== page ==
The St. Petersburg renaissance has been in full swing for more than a decade. We’ve excelled in many areas and struggled in others. In our series St. Pete 2.0, we’re partnering with the St. Petersburg Downtown Partnership to explore what lies on the other side of our potential – what will it take to move to the “next level” as a city? Through this series, we’ll dig into specific topics with the hope that you, our thoughtful citizens, will share your insight, experience and wisdom.
The Covid-19 pandemic has wreaked havoc on so many segments of St. Petersburg’s economy, but the arts have been hit especially hard in 2020. Galleries went dark. Concerts were canceled. Museums shut their doors for months on end. As we move toward our new normal, artists and art organizations are finding themselves in search of answers to some complicated questions. How can they continue to share their work when many of their patrons are still staying home? Will they be able to earn enough money to pay their bills? And what role should they expect the community to play in supporting the city’s arts economy going forward?
In this edition of St. Pete 2.0, The St. Petersburg Downtown Partnership and Arts Alliance sought to develop a greater understanding of the connections between the arts community and the city as a whole. We asked Catalyst readers to answer a series of questions on a variety of arts-related topics, including their willingness to contribute financially to ensure the city’s art scene remains vibrant and their thoughts on what can be done to make the arts economy even stronger. Here’s what we learned:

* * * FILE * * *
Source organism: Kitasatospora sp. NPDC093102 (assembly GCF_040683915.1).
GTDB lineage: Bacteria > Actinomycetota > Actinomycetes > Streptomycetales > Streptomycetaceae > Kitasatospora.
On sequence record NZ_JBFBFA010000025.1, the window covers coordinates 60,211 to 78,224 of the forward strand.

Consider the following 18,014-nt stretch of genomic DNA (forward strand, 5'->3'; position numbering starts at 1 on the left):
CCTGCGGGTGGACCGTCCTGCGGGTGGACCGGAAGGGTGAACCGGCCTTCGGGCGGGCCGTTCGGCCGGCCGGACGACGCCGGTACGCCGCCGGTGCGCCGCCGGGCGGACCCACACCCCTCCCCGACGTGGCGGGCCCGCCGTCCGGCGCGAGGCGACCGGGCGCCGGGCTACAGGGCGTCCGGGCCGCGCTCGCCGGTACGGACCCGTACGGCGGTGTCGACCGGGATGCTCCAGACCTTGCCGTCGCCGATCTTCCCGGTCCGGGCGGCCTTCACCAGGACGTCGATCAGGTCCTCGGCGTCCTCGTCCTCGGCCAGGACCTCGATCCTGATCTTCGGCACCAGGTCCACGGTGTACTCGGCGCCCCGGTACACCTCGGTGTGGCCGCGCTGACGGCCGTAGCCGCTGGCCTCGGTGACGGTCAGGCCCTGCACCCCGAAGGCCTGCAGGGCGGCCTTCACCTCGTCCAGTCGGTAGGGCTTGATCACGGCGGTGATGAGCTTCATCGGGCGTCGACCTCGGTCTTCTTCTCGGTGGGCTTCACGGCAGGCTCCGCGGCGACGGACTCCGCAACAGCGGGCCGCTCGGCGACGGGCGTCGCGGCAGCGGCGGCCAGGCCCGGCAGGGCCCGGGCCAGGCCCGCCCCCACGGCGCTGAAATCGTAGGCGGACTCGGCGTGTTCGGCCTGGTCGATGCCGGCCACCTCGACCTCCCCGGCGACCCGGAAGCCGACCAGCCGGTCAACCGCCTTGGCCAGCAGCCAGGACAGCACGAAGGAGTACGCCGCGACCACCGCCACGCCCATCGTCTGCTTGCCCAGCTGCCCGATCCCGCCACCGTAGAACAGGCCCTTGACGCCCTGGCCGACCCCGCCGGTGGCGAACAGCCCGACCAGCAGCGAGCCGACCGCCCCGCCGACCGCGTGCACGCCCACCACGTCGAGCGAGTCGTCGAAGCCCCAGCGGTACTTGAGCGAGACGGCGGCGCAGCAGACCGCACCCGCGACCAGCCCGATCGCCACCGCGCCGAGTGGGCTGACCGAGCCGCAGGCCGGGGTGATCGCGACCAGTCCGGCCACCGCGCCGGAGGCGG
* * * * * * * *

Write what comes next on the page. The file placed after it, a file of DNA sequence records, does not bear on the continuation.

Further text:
Would you be willing to pay more in local or state taxes to support art?
While several people said they wouldn’t support paying more taxes to support art, the majority of participants responded to this question with a resounding yes.
“A rising tide lifts all boats,” a commenter named Beth said. “Kids need art. Seniors. Vets. Everyone needs art, even when they don’t realize it is making their life better.”
Another person who voiced her support suggested the city appoint art directors to attend and represent the voice of the art community at city council and other government meetings, especially when budgets are involved.
“I think you would find the artistic input would make all decisions and investments better and enhance the arts the same time,” the commenter, named Robin, wrote, adding that developers building downtown should donate funds to support local art.
Those who didn’t agree with the idea expressed concern that the money would not be allocated or managed correctly.
“If it’s state taxes, then I’d be concerned public art money would be going to something like painting a new sign for a failing alligator farm in the middle of nowhere,” wrote a respondent named Ben.
There are also fears of politics stifling artistic expression.
“State-sponsored art leads to a political voice driving that art and curtailing its freedom and creative voice,” one person said.
Would you be willing to contribute to a private foundation to build art capacity in St. Petersburg?
Again, most people enthusiastically supported this idea and a number of respondents said they’re already doing so. Several replied with “it depends on who’s running it” and how it would operate, while others said they would have concerns about too much money being spent on overhead costs.
One person questioned why a private foundation is necessary.
“I already support the arts in a number of ways,” the commenter said. “I’m not sure what a private foundation would bring that is not already present.”
How has art shaped St. Petersburg’s urban renewal?
While respondents had different ideas on how art has shaped the city’s urban renewal, the majority agreed that it has definitely played a major role in St. Pete’s growth and development.
“Art drove it completely,” wrote a commenter named Bonnie. “The Studio@620 lit the flame as an incubator for artists of all types who went on to start theaters, galleries, music and dance groups, studios, etc.”
Several people pointed to the connection between art and tourism.
“It’s a draw for visitors to come spend time and money in the community, and art activates many places and spaces throughout the town to make it come alive,” a commenter named Holly wrote.